Maggie Alderson, who writes a regular column in the Good Weekend magazine on Saturdays in “The Age” newspaper, spoke last weekend of how she feels she has deluded herself into believing home-made cakes and baked goods, cheese, butter and home-made smallgoods are actually health foods. She writes that it is delusional and deranged thinking, but she is really not so far off the truth!
One very useful tip that can be taken from Michael Pollan is to never eat anything your great Grandmother doesn’t recognize as food and nothing will drive that point home faster than a quick read of the ingredients list of a packaged, store-bought cake! Depending on the product, these baked goods can have anything up to 20-25 different ingredients in them, including things with very long names that look as though they have come straight out of the science lab – certainly not out of any kitchen my great Grandmother would recognize.. Chemicals are used to tweak texture, flavour, colour and shelf life, often in an effort to imitate the home made product, we then blithely feed these to our families without much thought. However, a basic, homemade cake has only four or five natural ingredients in it – flour, sugar, eggs, butter and/or milk. These cakes are not meant to last for weeks on the shelf. They are meant to be, and in this house usually are, consumed/devoured within a day or two and are made with pure, familiar, whole foods. Of course,excessive consumption of any foods, including homemade, whole food goodies, does not contribute to a healthy diet, but there can be room for treats in a nutritious, well-balanced diet.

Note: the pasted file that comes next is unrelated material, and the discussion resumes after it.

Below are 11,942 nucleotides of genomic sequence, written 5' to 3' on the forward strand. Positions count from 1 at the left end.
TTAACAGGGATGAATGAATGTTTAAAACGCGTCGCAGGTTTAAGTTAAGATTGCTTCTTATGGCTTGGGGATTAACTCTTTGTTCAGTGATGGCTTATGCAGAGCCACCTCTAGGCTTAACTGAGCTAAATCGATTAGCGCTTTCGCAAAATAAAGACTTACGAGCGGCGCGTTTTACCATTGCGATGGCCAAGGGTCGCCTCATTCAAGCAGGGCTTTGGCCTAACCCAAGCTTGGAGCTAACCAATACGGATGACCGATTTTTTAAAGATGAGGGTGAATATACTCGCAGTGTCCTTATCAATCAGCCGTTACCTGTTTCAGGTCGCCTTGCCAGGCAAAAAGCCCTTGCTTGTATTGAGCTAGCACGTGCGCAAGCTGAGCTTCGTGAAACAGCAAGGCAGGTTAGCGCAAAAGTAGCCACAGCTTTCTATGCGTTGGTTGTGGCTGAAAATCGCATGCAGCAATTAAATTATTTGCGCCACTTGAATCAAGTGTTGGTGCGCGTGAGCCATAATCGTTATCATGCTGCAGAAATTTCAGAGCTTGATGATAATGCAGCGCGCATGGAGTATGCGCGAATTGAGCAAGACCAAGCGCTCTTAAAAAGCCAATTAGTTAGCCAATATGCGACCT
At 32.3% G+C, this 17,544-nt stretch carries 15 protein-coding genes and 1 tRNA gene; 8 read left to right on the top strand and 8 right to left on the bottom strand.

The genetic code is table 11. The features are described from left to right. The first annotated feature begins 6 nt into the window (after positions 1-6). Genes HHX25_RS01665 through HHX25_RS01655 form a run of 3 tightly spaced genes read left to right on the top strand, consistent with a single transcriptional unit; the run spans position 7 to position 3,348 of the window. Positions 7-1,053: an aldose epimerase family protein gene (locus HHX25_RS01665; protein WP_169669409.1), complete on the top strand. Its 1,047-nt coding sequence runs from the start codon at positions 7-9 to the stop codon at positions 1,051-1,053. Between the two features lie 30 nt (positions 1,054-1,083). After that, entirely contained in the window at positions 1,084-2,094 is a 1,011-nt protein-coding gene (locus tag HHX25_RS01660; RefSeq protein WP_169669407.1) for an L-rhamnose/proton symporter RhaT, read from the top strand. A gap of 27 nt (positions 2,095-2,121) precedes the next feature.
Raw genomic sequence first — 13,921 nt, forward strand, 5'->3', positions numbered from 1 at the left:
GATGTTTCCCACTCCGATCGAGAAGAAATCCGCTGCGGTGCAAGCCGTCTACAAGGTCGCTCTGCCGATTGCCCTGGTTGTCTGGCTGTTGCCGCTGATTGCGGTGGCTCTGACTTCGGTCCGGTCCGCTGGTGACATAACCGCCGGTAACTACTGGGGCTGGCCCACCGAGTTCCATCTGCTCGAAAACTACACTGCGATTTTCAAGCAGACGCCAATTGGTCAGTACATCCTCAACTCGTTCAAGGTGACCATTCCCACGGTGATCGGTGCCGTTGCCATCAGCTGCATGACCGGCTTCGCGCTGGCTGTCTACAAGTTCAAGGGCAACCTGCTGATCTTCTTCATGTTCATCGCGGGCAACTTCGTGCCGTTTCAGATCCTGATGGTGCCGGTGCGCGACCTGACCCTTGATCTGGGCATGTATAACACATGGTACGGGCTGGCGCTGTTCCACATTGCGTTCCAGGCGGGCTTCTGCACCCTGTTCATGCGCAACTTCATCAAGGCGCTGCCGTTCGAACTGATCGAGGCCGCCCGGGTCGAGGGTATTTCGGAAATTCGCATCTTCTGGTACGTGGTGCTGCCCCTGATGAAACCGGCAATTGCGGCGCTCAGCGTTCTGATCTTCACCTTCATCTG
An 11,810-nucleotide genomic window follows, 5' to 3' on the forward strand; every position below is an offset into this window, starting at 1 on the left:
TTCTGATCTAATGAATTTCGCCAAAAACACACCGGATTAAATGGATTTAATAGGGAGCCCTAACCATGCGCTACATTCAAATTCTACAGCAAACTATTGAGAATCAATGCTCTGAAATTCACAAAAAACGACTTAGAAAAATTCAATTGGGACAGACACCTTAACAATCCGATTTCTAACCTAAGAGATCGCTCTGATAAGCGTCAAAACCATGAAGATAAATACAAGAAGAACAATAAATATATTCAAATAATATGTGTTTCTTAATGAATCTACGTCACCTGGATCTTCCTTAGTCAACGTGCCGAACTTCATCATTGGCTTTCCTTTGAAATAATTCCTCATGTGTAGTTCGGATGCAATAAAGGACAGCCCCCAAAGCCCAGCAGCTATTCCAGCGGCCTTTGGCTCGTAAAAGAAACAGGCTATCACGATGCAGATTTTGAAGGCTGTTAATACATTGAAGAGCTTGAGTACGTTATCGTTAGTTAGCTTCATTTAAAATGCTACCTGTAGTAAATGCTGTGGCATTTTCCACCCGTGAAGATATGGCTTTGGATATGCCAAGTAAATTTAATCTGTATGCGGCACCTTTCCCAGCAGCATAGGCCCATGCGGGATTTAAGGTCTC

One of the justifications often used for the purchase of artificially coloured, flavoured and preserved snacks is a lack of time to bake, but in reality baking can take as little or as much time as you like. It is a skill that can be taught to kids from a relatively early age and using one of the inexpensive mixers, processors or stick blenders freely available, it is often quicker to mix up a cake and stick it in the oven than it is to drive to the shops. It is certainly more satisfying and the end result is far better tasting than anything out of a plastic wrapper.
The following recipe is for one of my late summer favourites – an upside down plum cake. I look forward to our plums every year so that I can make a couple of these and because of the birds, as mentioned in a previous post, you can imagine my disappointment when I thought I had missed out this year. But, thanks to the folks at Food Connect, I was thrilled to find some beautiful, sweet, juicy blood plums in my last delivery and wasted no time in getting this recipe into the oven.
This is a particularly forgiving recipe and I often substitute, depending what is on hand. Sometimes I use buttermilk, sometimes light sour cream, other times yoghurt – using sour cream (full or low fat) gives a lovely rich cake. If you use sour cream or yoghurt you may need to add a little milk to loosen up the batter. I just love making this with plums, but apples or even bananas would be pretty good too. I serve it with a good dollop of whipped cream, but yoghurt or ice cream would work as well. In fact, when I’m not looking, the husband likes to keep all the options open.
Again, I use the good old Thermomix, but any processor or blender will do.
PLUM UPSIDE-DOWN CAKE
2 Tbsp melted butter
1/4 cup brown sugar
4-6 plums, sliced
1 cup SR flour
1/4 cup butter, softened
2/3 cup sugar
1 tsp vanilla paste (or natural vanilla essence)
2/3 cup buttermilk
Preheat oven to 165C. Grease sides of a 20(ish) cm round cake pan.
Coat bottom of cake pan with the melted butter, sprinkle with the brown sugar and arrange plum slices.
Place remaining ingredients into processor and blend until well combined – 30-60 seconds. Spoon batter evenly over plums.
Bake for approx 35 mins, or until skewer comes out clean.
Leave in pan for 5-10 minutes, then invert onto serving plate. Serve warm or cold – anyway you serve it, it is great!
Printable recipe PLUM UPSIDE.